What Was Chrysler Thinking?
Well it's Super Bowl time again. For the advertising business that's practically like the Academy Awards or the Emmys.
I've seen several lists of the best ads of the year, including a list from AdWeek.
I have to say that I'm stupefied, mortified and not a little disappointed at what the industry has devolved into.
I looked through AdWeek's entire list of 10 best ads, and their #2 favorite is a two minute spot from Chrysler, singing praise to the American farmer. The only branding is at the end, with a Chrysler truck proudly standing in front of a farmhouse.
So what bothers me about this? Well in the first place, hardly any of these ads are about selling. Heck, many of them are hardly about brands or products or anything like that. They're entertainment, pure and simple.
They conjure up an illusion of meaning and substance and...what? Spirituality? Patriotism? Are people so bereft of meaning in their personal lives that they need to look to TV commercials to find it? Is the American public now looking to be inspired by Chrysler?
Holy suspension of disbelief! Last time I checked, Chrysler was a corporation - i.e. a legal fiction. There's no person in an office waxing poetic about American farmers. What there are are a bunch of investors wondering when or if they're ever going to see a profit. Let's just hope past performance isn't an indicator of future returns.
And even if we collectively want to agree that ad agencies are now in the entertainment business - something that advertising giants like David Ogilvy railed against - does that mean that we also have to look to them to find the meaning of life?
And as far as their strategy of, “Farmers = America and we love farmers so ergo we love America,” What are they thinking? Chevrolet tried it over 30 years ago. Remember, "Baseball, hotdogs, apple pie and Chevrolet?" If you don’t, rest assured that some of us do. But at least that was tongue-in-cheek. It was a jingle was goodness sake. You could laugh at it. And it was pretty fair advertising.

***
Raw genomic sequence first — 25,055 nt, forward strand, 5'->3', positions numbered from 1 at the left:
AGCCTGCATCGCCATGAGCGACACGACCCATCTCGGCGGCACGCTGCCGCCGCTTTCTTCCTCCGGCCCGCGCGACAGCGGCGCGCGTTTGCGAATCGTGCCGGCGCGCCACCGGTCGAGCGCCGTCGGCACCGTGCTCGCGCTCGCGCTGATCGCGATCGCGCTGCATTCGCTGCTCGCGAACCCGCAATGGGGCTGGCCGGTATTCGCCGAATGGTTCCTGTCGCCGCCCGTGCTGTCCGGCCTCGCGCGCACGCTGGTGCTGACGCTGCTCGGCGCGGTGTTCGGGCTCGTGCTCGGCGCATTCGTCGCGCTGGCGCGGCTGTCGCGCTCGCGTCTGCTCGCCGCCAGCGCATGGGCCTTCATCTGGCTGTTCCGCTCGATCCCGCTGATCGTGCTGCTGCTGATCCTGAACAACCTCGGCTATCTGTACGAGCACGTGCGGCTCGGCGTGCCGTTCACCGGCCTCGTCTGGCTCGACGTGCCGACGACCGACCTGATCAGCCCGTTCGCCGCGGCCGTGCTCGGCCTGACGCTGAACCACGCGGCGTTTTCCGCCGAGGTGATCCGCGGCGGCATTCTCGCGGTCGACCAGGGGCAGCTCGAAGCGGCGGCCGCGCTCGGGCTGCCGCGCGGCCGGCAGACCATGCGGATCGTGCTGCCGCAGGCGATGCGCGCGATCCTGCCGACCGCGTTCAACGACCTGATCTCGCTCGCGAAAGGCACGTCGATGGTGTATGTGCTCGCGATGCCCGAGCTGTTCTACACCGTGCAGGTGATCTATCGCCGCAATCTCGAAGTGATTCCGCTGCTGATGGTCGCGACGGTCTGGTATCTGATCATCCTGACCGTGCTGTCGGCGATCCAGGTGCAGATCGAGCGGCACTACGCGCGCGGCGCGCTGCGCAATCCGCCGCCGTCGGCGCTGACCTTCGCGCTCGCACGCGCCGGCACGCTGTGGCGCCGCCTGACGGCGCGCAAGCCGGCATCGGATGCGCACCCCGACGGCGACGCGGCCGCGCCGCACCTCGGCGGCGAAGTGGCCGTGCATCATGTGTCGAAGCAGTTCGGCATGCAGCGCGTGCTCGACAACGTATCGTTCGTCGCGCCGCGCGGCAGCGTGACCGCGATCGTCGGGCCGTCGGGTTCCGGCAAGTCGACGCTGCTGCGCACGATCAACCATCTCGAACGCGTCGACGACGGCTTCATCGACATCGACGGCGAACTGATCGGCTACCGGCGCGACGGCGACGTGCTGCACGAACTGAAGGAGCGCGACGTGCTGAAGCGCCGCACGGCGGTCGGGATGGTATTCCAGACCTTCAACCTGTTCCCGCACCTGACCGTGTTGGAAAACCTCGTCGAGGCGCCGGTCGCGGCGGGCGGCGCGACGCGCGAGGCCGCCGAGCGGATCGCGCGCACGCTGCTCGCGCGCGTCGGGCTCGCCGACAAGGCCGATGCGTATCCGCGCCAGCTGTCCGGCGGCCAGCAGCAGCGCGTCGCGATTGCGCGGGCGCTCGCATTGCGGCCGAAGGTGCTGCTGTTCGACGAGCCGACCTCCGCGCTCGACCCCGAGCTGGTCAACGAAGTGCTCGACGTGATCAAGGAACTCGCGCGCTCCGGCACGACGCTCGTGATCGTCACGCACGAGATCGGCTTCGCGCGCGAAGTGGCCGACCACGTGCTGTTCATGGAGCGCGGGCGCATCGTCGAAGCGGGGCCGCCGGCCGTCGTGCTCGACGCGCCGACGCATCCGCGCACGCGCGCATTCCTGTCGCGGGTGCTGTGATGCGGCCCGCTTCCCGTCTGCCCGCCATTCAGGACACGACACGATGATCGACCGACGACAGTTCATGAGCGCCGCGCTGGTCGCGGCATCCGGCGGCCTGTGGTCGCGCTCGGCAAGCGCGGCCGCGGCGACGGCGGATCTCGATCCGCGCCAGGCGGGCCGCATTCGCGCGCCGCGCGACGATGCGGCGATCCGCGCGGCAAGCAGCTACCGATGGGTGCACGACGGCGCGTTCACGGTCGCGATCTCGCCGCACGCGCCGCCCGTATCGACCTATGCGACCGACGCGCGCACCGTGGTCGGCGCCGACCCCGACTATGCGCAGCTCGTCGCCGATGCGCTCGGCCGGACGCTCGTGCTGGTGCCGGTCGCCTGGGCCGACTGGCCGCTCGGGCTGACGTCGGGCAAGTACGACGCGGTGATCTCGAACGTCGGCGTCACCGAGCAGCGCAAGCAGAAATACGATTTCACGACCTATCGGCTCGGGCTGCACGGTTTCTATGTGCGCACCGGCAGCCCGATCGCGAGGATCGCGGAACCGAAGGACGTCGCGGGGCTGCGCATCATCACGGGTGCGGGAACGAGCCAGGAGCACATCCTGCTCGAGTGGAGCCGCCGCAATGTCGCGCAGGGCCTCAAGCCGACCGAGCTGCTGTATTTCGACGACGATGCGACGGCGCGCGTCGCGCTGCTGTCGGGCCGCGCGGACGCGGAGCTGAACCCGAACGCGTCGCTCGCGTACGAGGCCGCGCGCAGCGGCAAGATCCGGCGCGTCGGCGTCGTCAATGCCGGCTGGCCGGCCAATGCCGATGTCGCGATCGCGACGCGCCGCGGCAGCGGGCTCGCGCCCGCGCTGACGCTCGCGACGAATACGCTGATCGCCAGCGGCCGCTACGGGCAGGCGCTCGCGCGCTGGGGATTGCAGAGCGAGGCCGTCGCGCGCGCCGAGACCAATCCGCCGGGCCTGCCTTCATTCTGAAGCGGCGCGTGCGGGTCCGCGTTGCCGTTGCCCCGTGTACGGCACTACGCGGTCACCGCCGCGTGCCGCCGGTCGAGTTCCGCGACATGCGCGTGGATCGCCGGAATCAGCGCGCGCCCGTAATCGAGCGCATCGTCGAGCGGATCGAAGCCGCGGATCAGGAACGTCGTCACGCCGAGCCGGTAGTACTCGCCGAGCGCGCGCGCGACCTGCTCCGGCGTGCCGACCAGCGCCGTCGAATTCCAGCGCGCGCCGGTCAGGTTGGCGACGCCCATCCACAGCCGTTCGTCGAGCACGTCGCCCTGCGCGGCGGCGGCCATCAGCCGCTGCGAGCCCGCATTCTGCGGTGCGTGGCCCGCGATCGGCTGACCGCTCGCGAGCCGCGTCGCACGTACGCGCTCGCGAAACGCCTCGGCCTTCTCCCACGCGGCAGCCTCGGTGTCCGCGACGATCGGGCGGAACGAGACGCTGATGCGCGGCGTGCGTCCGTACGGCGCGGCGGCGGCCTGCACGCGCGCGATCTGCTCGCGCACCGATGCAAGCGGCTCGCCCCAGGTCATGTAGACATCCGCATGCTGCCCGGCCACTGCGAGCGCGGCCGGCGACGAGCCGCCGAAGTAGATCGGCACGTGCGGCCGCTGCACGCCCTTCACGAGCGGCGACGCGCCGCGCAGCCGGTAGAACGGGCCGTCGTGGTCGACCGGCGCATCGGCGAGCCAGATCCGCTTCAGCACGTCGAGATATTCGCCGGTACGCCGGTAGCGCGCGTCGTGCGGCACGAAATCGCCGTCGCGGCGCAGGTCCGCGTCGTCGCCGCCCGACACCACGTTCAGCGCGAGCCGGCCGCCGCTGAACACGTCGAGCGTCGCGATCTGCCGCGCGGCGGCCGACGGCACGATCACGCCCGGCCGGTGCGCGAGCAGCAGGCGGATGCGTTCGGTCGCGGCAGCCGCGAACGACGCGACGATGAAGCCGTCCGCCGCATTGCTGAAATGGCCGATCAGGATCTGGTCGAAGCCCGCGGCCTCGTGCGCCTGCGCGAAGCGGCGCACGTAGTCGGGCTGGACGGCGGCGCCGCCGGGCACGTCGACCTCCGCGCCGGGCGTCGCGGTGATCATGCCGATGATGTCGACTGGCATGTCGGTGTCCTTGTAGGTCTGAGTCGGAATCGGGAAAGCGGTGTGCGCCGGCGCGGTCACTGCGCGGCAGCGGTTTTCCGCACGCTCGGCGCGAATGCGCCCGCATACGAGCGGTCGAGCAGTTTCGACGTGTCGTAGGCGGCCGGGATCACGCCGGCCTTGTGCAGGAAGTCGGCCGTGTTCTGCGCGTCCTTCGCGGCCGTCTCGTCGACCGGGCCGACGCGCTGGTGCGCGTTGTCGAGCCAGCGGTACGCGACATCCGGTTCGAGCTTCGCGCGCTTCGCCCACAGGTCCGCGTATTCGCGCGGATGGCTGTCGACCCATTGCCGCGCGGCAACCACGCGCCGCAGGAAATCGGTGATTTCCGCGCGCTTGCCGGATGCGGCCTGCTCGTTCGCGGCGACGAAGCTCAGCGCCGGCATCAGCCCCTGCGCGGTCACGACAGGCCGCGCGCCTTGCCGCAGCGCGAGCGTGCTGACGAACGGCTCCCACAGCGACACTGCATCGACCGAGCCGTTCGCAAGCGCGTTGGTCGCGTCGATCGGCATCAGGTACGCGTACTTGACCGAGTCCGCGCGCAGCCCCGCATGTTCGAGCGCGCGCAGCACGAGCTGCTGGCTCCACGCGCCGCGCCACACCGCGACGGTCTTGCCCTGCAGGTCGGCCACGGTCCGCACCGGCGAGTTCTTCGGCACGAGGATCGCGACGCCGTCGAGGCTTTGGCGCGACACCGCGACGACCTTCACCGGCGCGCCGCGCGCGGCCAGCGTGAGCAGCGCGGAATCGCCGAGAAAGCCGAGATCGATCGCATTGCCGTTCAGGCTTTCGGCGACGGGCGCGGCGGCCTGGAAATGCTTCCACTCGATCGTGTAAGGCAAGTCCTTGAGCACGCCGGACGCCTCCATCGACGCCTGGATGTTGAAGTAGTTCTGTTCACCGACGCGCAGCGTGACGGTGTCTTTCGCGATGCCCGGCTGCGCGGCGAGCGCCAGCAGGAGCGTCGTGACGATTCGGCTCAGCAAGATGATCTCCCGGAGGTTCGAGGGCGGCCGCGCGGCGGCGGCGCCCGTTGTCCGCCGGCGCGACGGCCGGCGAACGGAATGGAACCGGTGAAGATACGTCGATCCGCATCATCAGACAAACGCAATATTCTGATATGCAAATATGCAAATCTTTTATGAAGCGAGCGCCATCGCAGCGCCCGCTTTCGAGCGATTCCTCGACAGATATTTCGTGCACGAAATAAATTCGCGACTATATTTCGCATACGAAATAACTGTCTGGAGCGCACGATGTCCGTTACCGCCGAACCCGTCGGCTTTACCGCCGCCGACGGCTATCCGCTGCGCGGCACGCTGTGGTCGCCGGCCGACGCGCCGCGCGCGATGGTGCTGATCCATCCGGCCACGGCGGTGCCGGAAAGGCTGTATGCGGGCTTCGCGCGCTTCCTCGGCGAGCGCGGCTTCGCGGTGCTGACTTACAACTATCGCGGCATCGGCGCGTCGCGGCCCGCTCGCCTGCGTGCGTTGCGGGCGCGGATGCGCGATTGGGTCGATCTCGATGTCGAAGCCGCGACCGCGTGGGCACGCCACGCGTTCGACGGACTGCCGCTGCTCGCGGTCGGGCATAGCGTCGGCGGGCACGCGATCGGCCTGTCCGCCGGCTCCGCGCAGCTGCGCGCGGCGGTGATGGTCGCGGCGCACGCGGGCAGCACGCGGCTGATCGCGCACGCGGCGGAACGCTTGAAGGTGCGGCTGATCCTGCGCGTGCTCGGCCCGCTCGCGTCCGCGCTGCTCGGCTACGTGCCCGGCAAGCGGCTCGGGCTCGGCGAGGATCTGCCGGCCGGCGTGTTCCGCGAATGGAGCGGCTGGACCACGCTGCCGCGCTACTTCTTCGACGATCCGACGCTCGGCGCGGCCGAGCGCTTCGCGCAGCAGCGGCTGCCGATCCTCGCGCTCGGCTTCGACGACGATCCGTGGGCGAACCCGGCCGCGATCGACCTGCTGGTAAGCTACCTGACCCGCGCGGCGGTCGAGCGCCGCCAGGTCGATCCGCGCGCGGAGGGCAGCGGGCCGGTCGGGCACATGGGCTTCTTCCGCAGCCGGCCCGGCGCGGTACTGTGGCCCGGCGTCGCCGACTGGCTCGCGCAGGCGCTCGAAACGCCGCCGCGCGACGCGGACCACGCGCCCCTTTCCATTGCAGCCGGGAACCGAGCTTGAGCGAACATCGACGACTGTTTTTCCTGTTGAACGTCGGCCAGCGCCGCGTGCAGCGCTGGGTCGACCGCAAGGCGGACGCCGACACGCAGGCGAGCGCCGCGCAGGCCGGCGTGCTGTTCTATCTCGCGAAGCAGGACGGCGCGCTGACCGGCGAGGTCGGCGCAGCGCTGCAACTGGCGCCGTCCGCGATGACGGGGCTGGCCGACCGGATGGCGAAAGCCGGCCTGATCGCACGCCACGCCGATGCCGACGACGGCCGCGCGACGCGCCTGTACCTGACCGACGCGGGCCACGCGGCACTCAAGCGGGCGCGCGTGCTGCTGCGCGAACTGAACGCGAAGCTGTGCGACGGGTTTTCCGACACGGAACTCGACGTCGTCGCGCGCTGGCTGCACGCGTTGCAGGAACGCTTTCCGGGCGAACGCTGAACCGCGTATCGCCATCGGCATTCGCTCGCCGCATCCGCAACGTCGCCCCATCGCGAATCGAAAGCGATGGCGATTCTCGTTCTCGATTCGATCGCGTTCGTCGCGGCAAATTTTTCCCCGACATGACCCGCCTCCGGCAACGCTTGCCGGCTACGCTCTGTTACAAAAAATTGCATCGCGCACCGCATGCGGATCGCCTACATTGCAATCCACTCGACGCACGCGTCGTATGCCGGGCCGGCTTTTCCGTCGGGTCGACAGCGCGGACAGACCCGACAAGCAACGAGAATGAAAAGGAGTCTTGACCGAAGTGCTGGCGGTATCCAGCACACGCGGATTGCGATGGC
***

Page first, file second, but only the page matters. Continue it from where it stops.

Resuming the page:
Chrysler is stone cold serious in this spot.
I suppose that most people will look at it and perhaps give a nostalgic, knowing smile and say, "What a nice uplifting ad for a change."
But think a little deeper. Chrysler is not a university or a religious organization. It isn't a government agency, or a non-profit organization dedicated to helping farmers.
For that matter, what do the farmers get out of the Chrysler ad? Honorable mention? Buying a Chrysler vehicle won't benefit farmers in any way. Note to Chrysler - a more thought out ad would have included some kind of reward to those noble citizens. Why bring them up at all except to exploit their hard working heritage and piggyback on it? Is this not blatantly self-serving? What does the fact that farmers are noble and selfless have to do with Chrysler? Because it’s their truck stuck in at the end of the ad!
To be fair, they don’t have the farmers saying how great the Chrysler trucks are, although, presumably that’s the leap they would like for you to make. I guess they felt that would be too “cheap” against the oh-so-noble context of Paul Harvey’s nice speech.
If You Disagree...
People criticized President Obama for taking part in a "selfie" at Nelson Mandela's funeral. Now we have Chrysler making a beautiful tribute to farmers, and using it for their own "selfie," shoving in a product placement at the most awkward place and time.
Is this what ad agencies' purpose is now? If Chrysler was a publicly traded company and I was a shareholder I'd be furious. Is that what you're spending millions on? Two minutes of obscenely expensive Super Bowl ad time for a cheesy propaganda newsreel?
For those of you who don’t agree, let me ask you this: If Colt or Winchester were to make the same type of ad, showing stirring, patriotic images of troops or police using their products, and having some famous person make a speech about how great our men in uniform are, and they ended off with a picture of an army base with a big gun in front of it, would you still feel the same way? (And BTW, I'm not anti-gun, just realistic.)
Take a look at a sample ad I whipped up and see what you think:
I think the public would be up in arms (no pun intended), demanding the heads of the gun company executives who would dare to presume to suggest that they should in any way appear to take credit for anything that good, well intentioned people - even (shudder) military people do such as saving lives.
But somehow, when Chrysler, who is not after all that much better than the gun manufacturers, claims some kind of right of association with the noble American Farmer, nobody questions it or even blinks an eye.
I have a suggestion for you Chrysler: Why don't you try making ads that sell cars and leave the feel-good patriotism to someone else.
What do you think? I’d love to hear!
Danny Kay is marketing and advertising professional as well as a designer and photographer with over 25 years of experience. He's worked with businesses and organizations of all sizes, up to Fortune 500.
He can be reached through his website, www.dannykaydesign.com, or at firstname.lastname@example.org.
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